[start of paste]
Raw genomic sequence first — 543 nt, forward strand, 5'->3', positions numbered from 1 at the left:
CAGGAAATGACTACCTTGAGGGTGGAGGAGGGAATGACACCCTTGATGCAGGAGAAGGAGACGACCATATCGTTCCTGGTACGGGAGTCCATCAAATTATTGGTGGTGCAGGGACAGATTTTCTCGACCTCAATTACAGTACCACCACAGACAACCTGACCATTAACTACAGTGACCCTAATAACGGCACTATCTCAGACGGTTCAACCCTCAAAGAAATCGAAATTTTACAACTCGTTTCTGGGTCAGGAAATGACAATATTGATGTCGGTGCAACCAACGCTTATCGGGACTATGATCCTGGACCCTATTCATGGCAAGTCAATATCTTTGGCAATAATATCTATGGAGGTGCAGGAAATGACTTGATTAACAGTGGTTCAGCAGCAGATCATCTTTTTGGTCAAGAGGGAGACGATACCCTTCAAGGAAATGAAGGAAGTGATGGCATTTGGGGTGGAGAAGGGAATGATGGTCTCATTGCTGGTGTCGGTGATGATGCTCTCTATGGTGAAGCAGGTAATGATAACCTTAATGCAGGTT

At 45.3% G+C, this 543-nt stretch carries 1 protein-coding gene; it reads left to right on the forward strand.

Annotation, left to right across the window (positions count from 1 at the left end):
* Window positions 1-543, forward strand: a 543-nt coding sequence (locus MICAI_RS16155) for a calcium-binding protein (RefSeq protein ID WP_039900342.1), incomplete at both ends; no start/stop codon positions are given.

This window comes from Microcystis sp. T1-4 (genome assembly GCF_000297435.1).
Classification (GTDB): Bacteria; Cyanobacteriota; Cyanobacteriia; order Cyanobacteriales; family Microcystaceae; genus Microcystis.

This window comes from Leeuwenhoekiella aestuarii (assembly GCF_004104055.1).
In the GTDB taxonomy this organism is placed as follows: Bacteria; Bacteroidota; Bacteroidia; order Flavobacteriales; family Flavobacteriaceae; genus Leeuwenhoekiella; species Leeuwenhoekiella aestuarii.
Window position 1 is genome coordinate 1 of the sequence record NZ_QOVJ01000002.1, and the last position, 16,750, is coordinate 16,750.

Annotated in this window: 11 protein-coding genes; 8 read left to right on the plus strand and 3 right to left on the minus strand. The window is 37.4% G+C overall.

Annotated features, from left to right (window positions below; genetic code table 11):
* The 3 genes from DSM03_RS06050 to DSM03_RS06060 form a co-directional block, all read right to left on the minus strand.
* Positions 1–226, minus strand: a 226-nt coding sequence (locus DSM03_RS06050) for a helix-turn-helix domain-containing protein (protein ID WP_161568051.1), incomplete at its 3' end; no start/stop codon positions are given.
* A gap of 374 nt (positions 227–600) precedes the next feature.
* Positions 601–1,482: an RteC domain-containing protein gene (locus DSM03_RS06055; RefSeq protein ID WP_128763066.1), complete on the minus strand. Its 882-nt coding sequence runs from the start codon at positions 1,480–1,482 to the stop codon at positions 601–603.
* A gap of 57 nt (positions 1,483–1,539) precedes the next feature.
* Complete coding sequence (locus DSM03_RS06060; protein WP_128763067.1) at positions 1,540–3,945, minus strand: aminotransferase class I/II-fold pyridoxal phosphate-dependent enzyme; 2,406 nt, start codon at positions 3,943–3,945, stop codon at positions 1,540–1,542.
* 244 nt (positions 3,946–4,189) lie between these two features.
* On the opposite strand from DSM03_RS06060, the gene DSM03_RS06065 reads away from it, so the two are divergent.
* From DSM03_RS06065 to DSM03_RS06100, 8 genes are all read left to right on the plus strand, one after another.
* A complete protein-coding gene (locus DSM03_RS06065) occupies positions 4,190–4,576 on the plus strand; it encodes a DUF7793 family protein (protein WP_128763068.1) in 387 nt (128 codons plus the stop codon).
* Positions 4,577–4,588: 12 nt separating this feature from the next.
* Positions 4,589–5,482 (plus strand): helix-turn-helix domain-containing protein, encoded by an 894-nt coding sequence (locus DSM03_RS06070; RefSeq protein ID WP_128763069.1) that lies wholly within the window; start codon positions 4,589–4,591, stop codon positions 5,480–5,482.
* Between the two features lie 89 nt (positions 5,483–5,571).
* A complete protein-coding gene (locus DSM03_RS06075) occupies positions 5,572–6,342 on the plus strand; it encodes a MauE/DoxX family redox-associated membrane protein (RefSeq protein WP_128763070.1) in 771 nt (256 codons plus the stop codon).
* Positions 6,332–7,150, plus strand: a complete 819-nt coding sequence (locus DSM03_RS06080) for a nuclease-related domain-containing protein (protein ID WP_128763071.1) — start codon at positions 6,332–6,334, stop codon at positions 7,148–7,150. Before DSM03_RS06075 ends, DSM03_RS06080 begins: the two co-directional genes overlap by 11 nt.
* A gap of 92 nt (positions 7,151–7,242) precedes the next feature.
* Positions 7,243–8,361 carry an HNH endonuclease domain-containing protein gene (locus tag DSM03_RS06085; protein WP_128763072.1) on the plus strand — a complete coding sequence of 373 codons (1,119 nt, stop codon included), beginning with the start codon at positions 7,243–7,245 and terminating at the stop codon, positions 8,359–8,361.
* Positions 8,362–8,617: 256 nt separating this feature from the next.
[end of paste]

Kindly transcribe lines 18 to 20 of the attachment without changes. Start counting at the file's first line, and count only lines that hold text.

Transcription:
* Complete coding sequence (locus DSM03_RS06060; protein WP_128763067.1) at positions 1,540–3,945, minus strand: aminotransferase class I/II-fold pyridoxal phosphate-dependent enzyme; 2,406 nt, start codon at positions 3,943–3,945, stop codon at positions 1,540–1,542.
* 244 nt (positions 3,946–4,189) lie between these two features.
* On the opposite strand from DSM03_RS06060, the gene DSM03_RS06065 reads away from it, so the two are divergent.